The Anonymous Widower

Could I Survive Four Months Self-Isolation?

As I am over seventy, it is quite likely that if newspaper reports like this one in The Times, which is entitled Coronavirus: Millions Of Over-70s Will Be Told To Stay At Home For Four Months, prove to be true, I shall be spending at least four months, alone with my television, my books and the Internet.

These are a few thoughts.

How Does My House Get Cleaned?

When I moved into this house, I decided that I didn’t want to have anything to do with cleaning the house, so I hired a contract cleaning company, who come every Monday.

I also reduced my cleaning utensils to those that I would to clean up a spill.

  • A dustpan and brush
  • Kitchen roll
  • Washing-up liquid.
  • A portable Dyson vacuum cleaner.
  • A few sponges.

At least I don’t spill much.

How Do I Get My Clothes Washed?

My clothes washing arrangements may seem strange to some.

  • The cleaning company also looks after my bed-linen and changes it on Mondays.
  • Most of my clothes like underwear, shirts and jumpers are washed by a lady, who collects them from my door and brings them back a few days later.
  • I take trousers, jackets and suits to the dry cleaners.

Since my washing machine packed up about three months ago, I haven’t replaced it and I use a pair of new socks every three or four days. It’s cheaper than buying a new machine.

I can see problems arising, as my lady, who does the washing, is not in the first flush of youth or good health and may be told to self-isolate.

But I can afford to get more clothes delivered.

How Am I Placed For Home Deliveries?

Despite my front door virtually opening onto the street, I have problems with home deliveries.

  • Inevitably, they come when I’m out! But that won’t happen, if I’m confined to barracks!
  • But the major problem is that I share a post-code with the mews that runs down the back of my house and drivers relying on sat-navs inevitably end up in the mews. It happened last week and only because I’d given the company my home phone number, which the driver rang, did I get the parcel.

I should say, that most things that I need I collect from shops, because of the delivery problem, which inevitably means I have to collect it from a Post Office or depot a short or sometimes long distance away.

I Like A Daily Paper

I buy The Times most days and I also have an on-line subscription.

Being brought up in a print works, I like the feel of papers and as I do most of the puzzles in The Times every day, I don’t have to print them out. Not that I can print them out at the moment, as no-one can work out how to drive my printer from this terrible Microsoft Surface Pro Studio computer.

If anybody knows how to drive a HP LaserJet P1102w from one of these awful computers please get in touch. And if you are anywhere near London N1, there will be a beer waiting if the fridge or a boiling kettle, if you turn up.

I buy the paper from the shop round the corner, but I can’t find anybody to deliver one!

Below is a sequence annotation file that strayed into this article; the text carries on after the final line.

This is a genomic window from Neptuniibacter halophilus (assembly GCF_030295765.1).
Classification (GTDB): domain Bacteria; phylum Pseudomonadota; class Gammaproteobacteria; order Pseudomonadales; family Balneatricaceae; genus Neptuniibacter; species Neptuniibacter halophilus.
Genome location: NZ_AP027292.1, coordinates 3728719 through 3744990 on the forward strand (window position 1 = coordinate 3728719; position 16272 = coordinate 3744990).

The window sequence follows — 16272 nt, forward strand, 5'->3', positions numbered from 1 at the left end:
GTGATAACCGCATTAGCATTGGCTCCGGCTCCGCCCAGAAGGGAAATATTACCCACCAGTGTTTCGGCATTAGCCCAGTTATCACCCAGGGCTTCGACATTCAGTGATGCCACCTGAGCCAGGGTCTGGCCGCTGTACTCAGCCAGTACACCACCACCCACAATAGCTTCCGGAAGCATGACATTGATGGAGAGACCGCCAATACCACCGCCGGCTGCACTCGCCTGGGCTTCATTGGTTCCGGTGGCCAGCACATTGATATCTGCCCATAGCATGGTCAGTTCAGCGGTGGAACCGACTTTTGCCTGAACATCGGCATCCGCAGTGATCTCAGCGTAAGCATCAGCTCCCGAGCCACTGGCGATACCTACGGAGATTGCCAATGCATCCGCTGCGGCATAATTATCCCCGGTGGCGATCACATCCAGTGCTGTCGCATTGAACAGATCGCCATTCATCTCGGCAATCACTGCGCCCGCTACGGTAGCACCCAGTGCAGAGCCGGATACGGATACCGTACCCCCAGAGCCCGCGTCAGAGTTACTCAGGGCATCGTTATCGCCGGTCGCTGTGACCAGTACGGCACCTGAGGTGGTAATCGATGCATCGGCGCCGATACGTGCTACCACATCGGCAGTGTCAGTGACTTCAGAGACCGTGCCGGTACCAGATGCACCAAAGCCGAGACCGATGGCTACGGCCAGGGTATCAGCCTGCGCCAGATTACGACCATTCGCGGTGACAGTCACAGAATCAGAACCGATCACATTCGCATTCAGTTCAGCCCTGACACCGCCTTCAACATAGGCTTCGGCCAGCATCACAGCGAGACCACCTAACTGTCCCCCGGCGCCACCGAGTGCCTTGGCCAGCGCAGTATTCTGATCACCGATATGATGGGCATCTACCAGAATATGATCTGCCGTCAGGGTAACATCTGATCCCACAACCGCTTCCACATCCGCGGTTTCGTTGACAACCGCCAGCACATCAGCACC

It sounds like there’s a business there to deliver papers to those, who the government insist are isolated in their own homes.

What About My Food?

At the present time, I shop most days and generally keep the following in the fridge.

  • Two bottles of milk; one in use and one full.
  • Some fish pate or M & S salmon parcels.
  • Several small pots of M & S Luxury Honey & Ginger yoghurt.
  • Three pots of cut fruit from M & S, which I usually eat at a rate of one a day. Sometimes with the yoghurt.
  • Benecol spread instead of butter.
  • Two or three ready meals.
  • Two packs of M & S gluten-free pasta, which has a two months life. I cook it with peas in a yoghurt sauce, with each pack giving two meals.
  • Three bottles of Adnams 0.5% beer from M & S. I’ve also got plenty of this in store.
  • Some eggs and cheese.

In various store cupboards, storage jars and bowls I also have the following.

  • Several bananas.
  • Lots of dried apricots
  • M & S gluten-free bread.
  • M & S gluten-free ginger snaps.
  • Plenty of tea bags.
  • Tins of sardines
  • Tins of baked beans,
  • M & S gluten-free granola, which I eat with yoghurt and apricots
  • M & S gluten-free porridge pots, which I eat with honey or strawberry jam.

I should say, that most days, I eat breakfast out either in Carluccio’s or Leon.

You will notice that I shop extensively in Marks and Spencer. But I have one only about five hundred metres away in Dalston and in Central London, you pass one of their food stores very regularly.

I can also go to their two larger stores at Finsbury Pavement or The Angel, if I am able to risk the bus.

  • It should be noted that I have strong connections to M & S at The Angel.
  • My paternal grandmother used to shop there before the First World War.
  • C and myself used to shop there in the early 1970s, when we lived in the Barbican.

There is also a Boots next door, where I get my prescription drugs, which was also used by my grandmother over a hundred years ago.

How Will I Get To The Doctors?

It’s walkable!

Conclusion

I think, that I’ll survive.

 

March 16, 2020 - Posted by | Computing, Food, World | , , , ,

1 Comment »

  1. I am sure you will survive. Neil and I will; he is working from home as are all his colleagues. I am high risk group because of the leukaemia, and because I had sepsis a few years ago. Plus my lungs have a lot of enlarged nymph lodes, which may cause problems if I get the virus. But Christie are all set up to support their patients who get the virus. We can go out into the countryside by car, doctor at Christie last Friday when I had my appointment said that was fine, the main thing is to avoid children.

    Comment by nosnikrapzil | March 17, 2020 | Reply


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